Day three and the official show finally begins. Let’s start from the two Ks. Kawasaki and KTM. The first unveils a model that replicates a growing trend – models linked to the past. In this case it’s called the Z900RS and Cafe edition and is clearly inspired by the 1972 Z1. Sober and classy, available in a green and iconic ‘Jaffa’ version.
The Japanese manufacturer won the SBK championship for the last three years, so it was expected to show its muscles. That happened with the update of the ZX-10R SE, which now features electronic semi-active suspension. That means that the suspension is being constantly refined and adjusted to suit the prevailing road surface plus the demands of machine dynamics and rider input.
How? In Kawasaki’s words, “Drawing information from stroke sensors plus other inputs from the machine such as acceleration and deceleration data plus vehicle speed, the bike incorporates a dedicated suspension ECU that communicates with the standard fitment ECU and the inertia measurement unit (IMU) to provide a fast responding and reassuring ride in one of three settings; road, track or manual.”
KTM, on the other side, focuses again on racing. The road bikes are pushed by the growing results of the MotoGP team, the off-road bikes are already on the top. Also thanks to an Italian. Nine-times World Champion Tony Cairoli greets the fans close to the 790 Adventure R, which is unveiled only as a concept and will not be available in the stores in 2018.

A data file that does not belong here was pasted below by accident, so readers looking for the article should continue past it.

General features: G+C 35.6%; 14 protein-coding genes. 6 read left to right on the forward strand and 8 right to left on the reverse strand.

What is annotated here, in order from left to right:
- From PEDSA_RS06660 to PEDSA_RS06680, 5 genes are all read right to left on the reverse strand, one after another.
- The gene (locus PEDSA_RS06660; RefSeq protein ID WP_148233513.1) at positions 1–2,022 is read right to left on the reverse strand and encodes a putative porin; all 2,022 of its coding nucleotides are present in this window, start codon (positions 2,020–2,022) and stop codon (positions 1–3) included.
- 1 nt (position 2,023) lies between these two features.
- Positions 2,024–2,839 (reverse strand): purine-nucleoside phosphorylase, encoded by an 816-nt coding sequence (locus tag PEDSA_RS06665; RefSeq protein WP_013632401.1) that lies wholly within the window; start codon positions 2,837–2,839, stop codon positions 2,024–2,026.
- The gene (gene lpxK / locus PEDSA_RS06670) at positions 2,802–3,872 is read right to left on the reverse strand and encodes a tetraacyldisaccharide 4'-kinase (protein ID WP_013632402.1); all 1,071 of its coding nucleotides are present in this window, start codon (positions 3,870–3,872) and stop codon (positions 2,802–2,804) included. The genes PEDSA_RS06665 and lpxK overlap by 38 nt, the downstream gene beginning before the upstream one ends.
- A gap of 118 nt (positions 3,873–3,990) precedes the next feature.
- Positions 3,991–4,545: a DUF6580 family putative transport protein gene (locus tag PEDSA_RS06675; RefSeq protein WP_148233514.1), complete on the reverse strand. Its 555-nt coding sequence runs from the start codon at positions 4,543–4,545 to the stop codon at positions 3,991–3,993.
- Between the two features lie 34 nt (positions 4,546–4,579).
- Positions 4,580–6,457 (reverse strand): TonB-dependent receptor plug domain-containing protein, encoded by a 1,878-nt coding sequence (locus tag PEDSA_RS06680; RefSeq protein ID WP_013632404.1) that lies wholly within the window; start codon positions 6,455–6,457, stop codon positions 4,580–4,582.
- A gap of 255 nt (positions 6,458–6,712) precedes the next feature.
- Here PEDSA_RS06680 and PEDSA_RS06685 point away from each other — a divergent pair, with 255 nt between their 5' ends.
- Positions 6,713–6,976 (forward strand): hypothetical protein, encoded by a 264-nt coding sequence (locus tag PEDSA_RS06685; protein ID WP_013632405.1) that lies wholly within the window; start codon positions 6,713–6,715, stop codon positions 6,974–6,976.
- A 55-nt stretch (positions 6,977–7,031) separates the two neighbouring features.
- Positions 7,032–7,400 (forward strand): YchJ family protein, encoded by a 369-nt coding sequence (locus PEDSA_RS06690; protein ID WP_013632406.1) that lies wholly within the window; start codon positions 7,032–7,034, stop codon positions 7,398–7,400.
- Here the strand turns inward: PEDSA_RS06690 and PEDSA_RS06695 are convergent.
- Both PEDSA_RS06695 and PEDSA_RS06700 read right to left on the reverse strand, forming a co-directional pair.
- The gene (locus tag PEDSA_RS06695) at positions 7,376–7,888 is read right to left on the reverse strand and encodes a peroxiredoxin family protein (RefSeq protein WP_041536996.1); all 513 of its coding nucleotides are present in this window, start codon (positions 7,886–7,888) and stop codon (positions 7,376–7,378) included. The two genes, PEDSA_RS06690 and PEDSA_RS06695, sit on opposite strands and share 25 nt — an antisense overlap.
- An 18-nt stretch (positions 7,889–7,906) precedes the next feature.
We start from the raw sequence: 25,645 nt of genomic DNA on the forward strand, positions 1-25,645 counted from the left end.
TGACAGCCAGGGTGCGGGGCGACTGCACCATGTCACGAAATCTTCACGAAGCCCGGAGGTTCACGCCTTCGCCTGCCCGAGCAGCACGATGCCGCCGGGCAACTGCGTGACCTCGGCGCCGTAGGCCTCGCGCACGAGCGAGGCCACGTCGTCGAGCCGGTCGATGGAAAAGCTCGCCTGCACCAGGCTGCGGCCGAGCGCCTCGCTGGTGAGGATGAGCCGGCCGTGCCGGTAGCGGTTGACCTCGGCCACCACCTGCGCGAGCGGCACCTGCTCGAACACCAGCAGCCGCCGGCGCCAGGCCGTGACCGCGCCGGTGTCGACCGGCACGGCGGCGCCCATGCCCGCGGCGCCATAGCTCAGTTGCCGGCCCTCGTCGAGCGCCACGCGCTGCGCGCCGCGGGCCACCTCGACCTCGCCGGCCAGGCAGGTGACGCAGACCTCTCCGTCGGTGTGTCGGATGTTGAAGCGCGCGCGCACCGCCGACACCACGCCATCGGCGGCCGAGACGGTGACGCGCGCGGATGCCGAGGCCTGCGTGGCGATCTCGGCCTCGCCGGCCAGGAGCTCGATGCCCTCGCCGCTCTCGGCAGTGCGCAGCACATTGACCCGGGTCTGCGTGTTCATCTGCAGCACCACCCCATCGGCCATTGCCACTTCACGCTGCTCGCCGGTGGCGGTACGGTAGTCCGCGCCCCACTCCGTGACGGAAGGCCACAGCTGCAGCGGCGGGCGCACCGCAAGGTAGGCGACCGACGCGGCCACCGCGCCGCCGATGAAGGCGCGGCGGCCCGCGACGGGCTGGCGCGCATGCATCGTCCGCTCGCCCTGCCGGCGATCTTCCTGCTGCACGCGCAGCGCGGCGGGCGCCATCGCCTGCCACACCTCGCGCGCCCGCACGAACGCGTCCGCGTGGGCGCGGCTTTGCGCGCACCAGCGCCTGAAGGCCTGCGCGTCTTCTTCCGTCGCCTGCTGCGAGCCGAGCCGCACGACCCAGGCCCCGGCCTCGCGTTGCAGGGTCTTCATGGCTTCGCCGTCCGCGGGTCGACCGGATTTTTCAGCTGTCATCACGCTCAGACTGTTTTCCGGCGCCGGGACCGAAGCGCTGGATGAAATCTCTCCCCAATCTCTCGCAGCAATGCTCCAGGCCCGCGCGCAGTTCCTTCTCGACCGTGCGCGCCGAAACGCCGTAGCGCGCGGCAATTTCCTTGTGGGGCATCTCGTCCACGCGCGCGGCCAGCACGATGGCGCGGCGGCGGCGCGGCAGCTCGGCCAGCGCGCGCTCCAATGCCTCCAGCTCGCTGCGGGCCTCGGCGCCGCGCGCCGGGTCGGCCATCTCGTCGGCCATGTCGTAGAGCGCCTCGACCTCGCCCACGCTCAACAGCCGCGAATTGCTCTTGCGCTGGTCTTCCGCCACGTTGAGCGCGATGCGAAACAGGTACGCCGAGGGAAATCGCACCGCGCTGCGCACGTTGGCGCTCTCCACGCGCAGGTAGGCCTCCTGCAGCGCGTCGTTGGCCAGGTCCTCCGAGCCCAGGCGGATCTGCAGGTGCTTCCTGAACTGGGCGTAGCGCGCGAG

On the other side, the street legal brother, called the Duke 790, will combine 105hp with a claimed dry weight of 169kg. Steel frame with the engine as a stressed member, aluminum sub-frame, WP suspension. Ready to ride. Or, as KTM puts it, ‘Ready to Race’. But not on the street guys.
Then comes BMW. With a maxi scooter, the C 400 X, which brings what looks like a new trend – male models on the bikes. Don’t know how the Italian public will take that. But it may mean that the brand is trying to expand its range of customers. Makes sense?